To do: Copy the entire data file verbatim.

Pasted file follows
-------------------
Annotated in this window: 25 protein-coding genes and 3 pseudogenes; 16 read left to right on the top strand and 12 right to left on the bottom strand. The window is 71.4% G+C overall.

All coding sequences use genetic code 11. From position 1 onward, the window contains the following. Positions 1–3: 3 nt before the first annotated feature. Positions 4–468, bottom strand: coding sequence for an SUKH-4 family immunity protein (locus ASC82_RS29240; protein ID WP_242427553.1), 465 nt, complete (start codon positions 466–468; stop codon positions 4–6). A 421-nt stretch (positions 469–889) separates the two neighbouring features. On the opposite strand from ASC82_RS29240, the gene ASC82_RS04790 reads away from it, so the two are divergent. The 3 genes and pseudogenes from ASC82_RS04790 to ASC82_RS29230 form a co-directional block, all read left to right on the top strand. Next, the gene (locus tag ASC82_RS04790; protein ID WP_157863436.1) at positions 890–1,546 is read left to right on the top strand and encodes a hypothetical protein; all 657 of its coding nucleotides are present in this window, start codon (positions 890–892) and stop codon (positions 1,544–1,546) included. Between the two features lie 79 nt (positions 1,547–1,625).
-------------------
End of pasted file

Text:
Annotated in this window: 25 protein-coding genes and 3 pseudogenes; 16 read left to right on the top strand and 12 right to left on the bottom strand. The window is 71.4% G+C overall.

All coding sequences use genetic code 11. From position 1 onward, the window contains the following. Positions 1–3: 3 nt before the first annotated feature. Positions 4–468, bottom strand: coding sequence for an SUKH-4 family immunity protein (locus ASC82_RS29240; protein ID WP_242427553.1), 465 nt, complete (start codon positions 466–468; stop codon positions 4–6). A 421-nt stretch (positions 469–889) separates the two neighbouring features. On the opposite strand from ASC82_RS29240, the gene ASC82_RS04790 reads away from it, so the two are divergent. The 3 genes and pseudogenes from ASC82_RS04790 to ASC82_RS29230 form a co-directional block, all read left to right on the top strand. Next, the gene (locus tag ASC82_RS04790; protein ID WP_157863436.1) at positions 890–1,546 is read left to right on the top strand and encodes a hypothetical protein; all 657 of its coding nucleotides are present in this window, start codon (positions 890–892) and stop codon (positions 1,544–1,546) included. Between the two features lie 79 nt (positions 1,547–1,625).